Martin Gadsby looks at what digital twins are and how process analytical technologies (PAT) can help digitally clone manufacturing processes
The global importance of plastic-based medical and drug delivery devices is increasing the business opportunities for those in the medical plastics market.
The opportunities to improve competitiveness offered by the fourth industrial revolution (Industry 4.0) will help those medical plastic manufacturers that recognise and adopt them.
One of the key emerging Industry 4.0 technologies, the digital twin, has the potential to drive dramatic increases in-process responsiveness, productivity and efficiency.
There are a plethora of definitions and interpretations of what digital twins are. At their simplest, they are virtual replicas of physical entities that can be used to understand or predict real-world outcomes. These can represent single components, machines, end products, systems within a production line or entire manufacturing processes.
Also, they can be static, ie not interact with their real-world counterparts, or dynamic by using sensor-based feedback received from the physical entities to adjust their models accordingly and deliver optimized outputs and forecasts.
Digital twins are suitable for a wide range of applications, such as product lifecycle management (PLM), predictive maintenance of industrial machines, personnel training in virtual environments.
In addition, digital twins can support predictive manufacturing and advanced quality based Multi-Variate Statistical Process Control (MSPC).
In the medical plastic sector, a digital twin for quality based MSPC could mirror blow or injection molding processes, as well as post-production and finishing procedures, to predict how critical process parameters (CPPs), eg melt temperature or injection velocity, would affect real time product quality, durability and reliability.
Twin from another mother
The concept of digital twins, particularly when combined with MSPC, is relatively new, yet a well-constructed system based on Process Analytical Technology (PAT) will leverage both of these concepts, and as a result maximise your process’s quality and performance.
In fact, it provides a framework that is promoted by regulatory bodies, such as the European Medicines Agency (EMA) and the U.S. Food and Drug Administration (FDA), to de facto create cyber-physical systems of entire manufacturing processes.
As a result, businesses that are embarking with PAT can leverage their existing infrastructure together with new PAT technology and techniques to implement digital twins for Industry 4.0 applications.
PAT facilitates the creation of in-depth knowledge of the process in order to deliver accurate actionable insights.
By understanding the correlation between CPPs and product’s critical quality attributes (CQAs) – measured in real time in-line, on-line and /or at-line by suitable analytical instruments, the process can be controlled in real-time based on quality predictions to ensure the end product will fulfil any given specifications.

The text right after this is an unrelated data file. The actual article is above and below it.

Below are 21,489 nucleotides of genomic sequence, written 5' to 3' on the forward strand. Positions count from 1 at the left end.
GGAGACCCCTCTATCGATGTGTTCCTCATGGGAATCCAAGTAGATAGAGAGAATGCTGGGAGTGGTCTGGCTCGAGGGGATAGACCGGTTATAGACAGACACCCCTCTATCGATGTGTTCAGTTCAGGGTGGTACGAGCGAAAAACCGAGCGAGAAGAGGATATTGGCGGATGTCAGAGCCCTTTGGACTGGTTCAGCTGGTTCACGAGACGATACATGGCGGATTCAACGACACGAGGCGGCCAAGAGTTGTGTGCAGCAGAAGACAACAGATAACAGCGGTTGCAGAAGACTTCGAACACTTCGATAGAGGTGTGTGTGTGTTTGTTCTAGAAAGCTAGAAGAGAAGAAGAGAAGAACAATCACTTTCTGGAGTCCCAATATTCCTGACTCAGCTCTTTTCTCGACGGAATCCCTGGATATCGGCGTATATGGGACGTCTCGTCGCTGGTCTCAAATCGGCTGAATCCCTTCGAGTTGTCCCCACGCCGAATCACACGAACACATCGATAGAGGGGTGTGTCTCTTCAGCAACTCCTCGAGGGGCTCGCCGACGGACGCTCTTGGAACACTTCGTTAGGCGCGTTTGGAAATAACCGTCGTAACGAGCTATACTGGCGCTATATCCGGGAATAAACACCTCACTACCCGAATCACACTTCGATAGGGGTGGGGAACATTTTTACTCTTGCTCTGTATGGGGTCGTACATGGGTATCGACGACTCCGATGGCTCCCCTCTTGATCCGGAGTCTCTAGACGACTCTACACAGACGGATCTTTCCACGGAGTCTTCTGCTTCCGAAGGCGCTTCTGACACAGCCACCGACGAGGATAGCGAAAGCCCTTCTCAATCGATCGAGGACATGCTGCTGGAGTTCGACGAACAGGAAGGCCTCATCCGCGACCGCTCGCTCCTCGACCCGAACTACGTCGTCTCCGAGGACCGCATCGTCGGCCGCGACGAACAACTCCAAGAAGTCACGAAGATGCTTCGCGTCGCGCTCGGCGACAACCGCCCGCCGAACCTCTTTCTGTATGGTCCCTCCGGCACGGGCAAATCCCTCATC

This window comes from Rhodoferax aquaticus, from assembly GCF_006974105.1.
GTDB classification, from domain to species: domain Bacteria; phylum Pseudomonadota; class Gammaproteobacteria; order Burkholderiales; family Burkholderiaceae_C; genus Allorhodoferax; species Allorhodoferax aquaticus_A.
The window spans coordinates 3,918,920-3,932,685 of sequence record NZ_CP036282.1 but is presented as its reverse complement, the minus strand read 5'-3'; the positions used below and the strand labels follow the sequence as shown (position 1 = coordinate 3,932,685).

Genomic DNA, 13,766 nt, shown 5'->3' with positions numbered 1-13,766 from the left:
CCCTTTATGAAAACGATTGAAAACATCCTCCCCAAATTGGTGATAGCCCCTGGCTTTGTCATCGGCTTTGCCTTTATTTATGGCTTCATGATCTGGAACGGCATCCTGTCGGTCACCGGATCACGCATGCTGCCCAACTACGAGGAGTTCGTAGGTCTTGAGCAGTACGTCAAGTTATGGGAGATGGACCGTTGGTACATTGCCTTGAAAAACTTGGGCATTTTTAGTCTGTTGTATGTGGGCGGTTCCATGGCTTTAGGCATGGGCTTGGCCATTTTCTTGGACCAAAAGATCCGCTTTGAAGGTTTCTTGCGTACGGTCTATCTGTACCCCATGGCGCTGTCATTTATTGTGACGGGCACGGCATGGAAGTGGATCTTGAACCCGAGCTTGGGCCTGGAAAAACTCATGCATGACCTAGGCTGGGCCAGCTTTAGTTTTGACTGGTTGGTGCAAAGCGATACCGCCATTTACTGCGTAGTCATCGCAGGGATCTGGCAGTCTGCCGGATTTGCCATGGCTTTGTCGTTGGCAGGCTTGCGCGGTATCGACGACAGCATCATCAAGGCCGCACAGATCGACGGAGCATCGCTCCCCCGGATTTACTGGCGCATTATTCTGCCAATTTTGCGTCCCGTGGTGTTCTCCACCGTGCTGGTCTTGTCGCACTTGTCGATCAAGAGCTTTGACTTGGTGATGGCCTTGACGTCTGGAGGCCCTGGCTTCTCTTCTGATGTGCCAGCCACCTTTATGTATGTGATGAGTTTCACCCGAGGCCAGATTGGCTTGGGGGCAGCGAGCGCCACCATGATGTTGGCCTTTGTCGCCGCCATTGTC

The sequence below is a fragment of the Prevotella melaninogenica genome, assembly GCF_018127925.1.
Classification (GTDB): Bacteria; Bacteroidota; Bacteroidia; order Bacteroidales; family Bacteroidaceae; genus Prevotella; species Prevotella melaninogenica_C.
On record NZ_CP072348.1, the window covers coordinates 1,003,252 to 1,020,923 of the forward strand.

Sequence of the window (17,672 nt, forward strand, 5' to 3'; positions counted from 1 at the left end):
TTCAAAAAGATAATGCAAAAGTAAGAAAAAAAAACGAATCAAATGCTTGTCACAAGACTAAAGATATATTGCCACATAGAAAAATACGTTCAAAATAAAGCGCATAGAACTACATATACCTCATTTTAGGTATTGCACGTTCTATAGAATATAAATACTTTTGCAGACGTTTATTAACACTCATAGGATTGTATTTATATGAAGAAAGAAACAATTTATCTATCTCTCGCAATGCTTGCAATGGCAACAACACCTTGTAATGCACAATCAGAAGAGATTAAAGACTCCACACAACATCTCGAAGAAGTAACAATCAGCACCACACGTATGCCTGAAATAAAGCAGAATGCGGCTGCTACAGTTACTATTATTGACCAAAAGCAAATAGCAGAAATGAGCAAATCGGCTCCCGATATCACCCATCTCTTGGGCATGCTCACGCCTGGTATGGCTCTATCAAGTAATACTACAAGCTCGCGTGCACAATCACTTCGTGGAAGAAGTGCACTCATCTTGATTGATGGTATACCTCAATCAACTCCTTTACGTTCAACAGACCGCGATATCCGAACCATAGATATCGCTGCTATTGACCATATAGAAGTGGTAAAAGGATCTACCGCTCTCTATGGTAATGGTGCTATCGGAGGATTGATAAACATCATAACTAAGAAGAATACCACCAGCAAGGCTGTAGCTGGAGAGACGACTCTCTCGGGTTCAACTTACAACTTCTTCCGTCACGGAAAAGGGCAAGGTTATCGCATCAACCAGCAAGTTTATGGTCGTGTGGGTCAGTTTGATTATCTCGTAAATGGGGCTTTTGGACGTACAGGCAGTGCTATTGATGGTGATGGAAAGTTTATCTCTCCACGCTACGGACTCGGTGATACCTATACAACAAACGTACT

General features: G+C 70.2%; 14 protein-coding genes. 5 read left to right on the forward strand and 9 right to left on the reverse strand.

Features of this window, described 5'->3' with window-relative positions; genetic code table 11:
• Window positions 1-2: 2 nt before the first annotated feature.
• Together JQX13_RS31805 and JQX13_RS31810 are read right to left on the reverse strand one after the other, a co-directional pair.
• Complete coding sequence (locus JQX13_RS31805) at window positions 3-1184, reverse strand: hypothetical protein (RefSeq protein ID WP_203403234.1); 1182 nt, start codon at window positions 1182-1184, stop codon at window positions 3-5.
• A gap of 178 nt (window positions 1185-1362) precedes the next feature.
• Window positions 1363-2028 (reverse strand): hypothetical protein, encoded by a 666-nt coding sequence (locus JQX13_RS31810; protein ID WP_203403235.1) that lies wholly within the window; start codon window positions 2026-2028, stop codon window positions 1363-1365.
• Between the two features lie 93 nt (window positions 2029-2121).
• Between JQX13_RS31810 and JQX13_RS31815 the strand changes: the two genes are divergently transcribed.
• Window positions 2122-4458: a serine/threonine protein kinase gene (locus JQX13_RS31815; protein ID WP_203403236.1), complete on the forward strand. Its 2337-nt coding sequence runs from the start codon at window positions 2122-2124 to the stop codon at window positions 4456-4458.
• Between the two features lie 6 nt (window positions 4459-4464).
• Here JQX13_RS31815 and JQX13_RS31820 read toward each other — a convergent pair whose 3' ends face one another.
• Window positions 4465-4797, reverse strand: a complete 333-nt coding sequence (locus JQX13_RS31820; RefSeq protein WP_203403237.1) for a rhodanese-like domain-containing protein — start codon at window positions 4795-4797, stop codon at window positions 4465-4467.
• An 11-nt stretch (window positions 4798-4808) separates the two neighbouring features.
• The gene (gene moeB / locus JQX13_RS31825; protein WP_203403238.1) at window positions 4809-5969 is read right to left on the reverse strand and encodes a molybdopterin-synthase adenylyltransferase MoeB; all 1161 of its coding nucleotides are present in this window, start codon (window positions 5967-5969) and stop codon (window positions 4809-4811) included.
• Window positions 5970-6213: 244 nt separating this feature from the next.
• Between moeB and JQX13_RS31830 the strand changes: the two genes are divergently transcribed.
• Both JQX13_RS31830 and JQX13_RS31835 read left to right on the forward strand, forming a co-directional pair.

Manual or automated control is possible, as the process models can either ‘direct’ the operator as to the desired action or act independently.
For example, PAT has the potential for manufacturers of plastic-based medical and drug delivery devices to prevent thermal degradation of the polymers by finely tuning the extruder’s heating profile based on product quality predictions.
The beating heart of a PAT-enabled system is the knowledge management software. This processes and stores data as well as turning it into knowledge to optimise the manufacturing process. It offers manufacturers a platform to control the process based on quality predictions and provides a mechanism for continual improvement where the process gains will further increase over time.
These benefits are enhanced when a digital twin is implemented within the PAT knowledge manager, as it can greatly assist with the development, optimisation and continual improvement process.
One of the most advanced and popular regulatory-compliant PAT knowledge management platforms currently available is Optimal’s synTQ.
The software’s latest ‘test mode’ function is a true process digital twin. It allows authorized users to run either partial or complete PAT Methods (or Orchestrations, as they are called in synTQ), virtually at any point during the process’s lifecycle. Thus this test mode digital twin can be used effectively to create and test the process data flows before the real process is started up, and then used to optimise the process as more data and knowledge is generated and the models are refined.
The net result is that process start-ups are much more straightforward, and that improved models can be tested within the digital twin environment.
Once the optimal virtual orchestrations been created, tested and set, operators can systematically connect these with the physical plant to transmit the optimal operating conditions.
As a result, business can fine-tune their processes whilst incurring substantial savings in terms of cost, time, raw materials and waste.
In addition, synTQ can be used as a tool to realize wider Industry 4.0 principles, to help create an interconnected factory by linking Distributed Control Systems (DCSs) with higher-level Manufacturing Execution Systems (MESs).
By choosing state-of-the-art solutions, such as synTQ, manufacturers of plastic-based medical and drug delivery devices can use reliable systems such as this to future-proof their plants and processes.
Martin Gadsby is Director at Optimal Industrial Technologies.